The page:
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In this research letter, the authors highlight their retrospective study examining their hypothesis that high-flow nasal cannula (HFNC) reduces intubation rates and mortality in patients with COVID-19–related respiratory failure. They found that intubation rates were decreased in patients who received HFNC (55% vs 72%), but mortality rates were similar.
Although a retrospective design, this study supports evidence for the use of HFNC to reduce intubation rates in patients with COVID-19 respiratory failure; similar to other studies looking at HFNC in hypoxemic respiratory failure, this study does not show a reduction in mortality.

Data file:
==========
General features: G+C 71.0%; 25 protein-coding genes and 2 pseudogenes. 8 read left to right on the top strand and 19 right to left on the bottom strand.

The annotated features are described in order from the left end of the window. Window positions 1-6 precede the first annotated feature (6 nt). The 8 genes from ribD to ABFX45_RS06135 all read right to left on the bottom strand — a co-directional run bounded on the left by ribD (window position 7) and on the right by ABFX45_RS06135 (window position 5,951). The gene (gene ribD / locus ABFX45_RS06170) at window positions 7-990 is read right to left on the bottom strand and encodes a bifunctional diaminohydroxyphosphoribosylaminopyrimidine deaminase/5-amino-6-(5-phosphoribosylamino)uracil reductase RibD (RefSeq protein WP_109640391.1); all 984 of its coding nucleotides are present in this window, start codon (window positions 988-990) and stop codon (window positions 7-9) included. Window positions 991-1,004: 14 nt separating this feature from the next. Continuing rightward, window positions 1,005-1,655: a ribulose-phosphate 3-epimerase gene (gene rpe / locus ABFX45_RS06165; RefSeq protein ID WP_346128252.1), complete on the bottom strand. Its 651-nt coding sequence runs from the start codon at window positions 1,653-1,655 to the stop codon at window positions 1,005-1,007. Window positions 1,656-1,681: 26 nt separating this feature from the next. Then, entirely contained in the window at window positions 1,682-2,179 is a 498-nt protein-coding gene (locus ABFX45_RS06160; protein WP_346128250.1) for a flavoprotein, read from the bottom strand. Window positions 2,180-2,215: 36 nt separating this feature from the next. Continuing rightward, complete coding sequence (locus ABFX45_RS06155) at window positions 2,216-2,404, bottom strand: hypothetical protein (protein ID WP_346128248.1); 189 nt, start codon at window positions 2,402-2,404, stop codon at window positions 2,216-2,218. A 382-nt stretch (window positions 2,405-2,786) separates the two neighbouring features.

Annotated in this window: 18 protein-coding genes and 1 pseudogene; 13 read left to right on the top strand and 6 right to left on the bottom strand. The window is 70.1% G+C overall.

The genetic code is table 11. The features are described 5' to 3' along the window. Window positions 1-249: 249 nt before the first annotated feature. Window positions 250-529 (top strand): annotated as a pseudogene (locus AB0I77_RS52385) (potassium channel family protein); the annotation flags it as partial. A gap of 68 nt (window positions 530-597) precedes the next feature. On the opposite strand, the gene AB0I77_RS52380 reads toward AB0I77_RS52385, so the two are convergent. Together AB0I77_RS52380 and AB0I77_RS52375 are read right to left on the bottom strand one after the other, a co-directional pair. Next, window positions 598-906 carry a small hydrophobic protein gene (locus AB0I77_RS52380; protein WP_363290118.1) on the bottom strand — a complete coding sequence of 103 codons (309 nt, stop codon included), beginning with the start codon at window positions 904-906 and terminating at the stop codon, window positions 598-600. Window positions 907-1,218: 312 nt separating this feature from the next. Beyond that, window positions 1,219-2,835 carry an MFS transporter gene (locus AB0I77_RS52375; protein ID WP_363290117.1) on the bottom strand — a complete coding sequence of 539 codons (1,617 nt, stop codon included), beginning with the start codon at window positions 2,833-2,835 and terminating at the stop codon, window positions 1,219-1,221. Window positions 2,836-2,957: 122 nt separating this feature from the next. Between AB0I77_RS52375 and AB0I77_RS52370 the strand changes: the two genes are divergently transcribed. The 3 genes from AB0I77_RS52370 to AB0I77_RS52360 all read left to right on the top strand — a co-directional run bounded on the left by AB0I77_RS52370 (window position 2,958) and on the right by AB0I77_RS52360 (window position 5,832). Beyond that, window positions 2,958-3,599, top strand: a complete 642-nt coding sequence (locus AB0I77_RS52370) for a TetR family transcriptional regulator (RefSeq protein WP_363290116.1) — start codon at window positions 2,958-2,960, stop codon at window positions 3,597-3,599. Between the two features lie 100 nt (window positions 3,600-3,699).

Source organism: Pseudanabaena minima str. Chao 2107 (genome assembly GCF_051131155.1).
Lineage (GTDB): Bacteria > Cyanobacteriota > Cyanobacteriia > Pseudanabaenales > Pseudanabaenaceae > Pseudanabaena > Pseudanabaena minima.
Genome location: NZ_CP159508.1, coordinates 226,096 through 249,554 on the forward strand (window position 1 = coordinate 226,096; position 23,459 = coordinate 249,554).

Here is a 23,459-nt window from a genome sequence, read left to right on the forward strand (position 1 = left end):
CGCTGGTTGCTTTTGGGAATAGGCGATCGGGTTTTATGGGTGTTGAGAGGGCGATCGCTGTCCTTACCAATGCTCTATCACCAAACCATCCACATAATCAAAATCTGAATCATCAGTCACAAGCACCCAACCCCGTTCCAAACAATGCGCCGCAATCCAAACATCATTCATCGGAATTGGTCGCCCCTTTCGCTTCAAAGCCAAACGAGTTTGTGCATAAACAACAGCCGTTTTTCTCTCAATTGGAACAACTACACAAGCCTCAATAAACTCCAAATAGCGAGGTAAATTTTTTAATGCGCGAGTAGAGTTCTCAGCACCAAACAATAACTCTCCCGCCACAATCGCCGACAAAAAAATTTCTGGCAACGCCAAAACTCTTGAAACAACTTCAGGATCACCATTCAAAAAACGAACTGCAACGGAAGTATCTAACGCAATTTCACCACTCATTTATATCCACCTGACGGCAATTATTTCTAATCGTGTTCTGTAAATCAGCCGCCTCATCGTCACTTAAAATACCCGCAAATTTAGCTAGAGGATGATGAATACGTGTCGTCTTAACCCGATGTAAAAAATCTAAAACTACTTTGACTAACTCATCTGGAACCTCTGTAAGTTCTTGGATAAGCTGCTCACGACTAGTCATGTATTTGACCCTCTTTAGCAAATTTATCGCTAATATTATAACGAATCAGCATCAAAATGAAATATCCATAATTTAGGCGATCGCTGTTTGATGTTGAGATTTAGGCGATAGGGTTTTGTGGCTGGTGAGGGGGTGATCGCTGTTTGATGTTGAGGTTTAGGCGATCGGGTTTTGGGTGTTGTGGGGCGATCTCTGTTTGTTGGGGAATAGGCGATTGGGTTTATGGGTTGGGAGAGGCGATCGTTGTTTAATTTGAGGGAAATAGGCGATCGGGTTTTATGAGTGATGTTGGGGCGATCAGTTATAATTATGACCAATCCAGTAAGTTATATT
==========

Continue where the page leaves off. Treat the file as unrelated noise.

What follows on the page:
– Morgan Soffler, MD
This abstract is available on the publisher's site.
Severe acute respiratory syndrome coronavirus 2 (SARS- CoV-2) is the causative agent of the ongoing coronavirus disease 2019 (COVID-19) pandemic. In severe de novo acute hypoxemic respiratory failure, high flow nasal cannula oxygen (HFNC) improves oxygenation, reduces minute ventilation, and work of breathing (1, 2). In addition, the technique has demonstrated clinical benefits in such patients (3, 4).
To test the hypothesis that HFNC reduces intubation rate and mortality in patients with COVID-19 admitted to the intensive care unit (ICU) for acute respiratory failure, we designed this retrospective study that compares patients who received HFNC to those who did not in a cohort of 379 critically ill patients.
American Journal of Respiratory and Critical Care Medicine
High Flow Nasal Canula in Critically Ill Severe COVID-19 Patients
Am J Respir Crit Care Med 2020 Aug 06;[EPub Ahead of Print], A Demoule, A Vieillard Baron, M Darmon, A Beurton, G Géri, G Voiriot, T Dupont, L Zafrani, L Girodias, V Labbé, M Dres, M Fartoukh, E Azoulay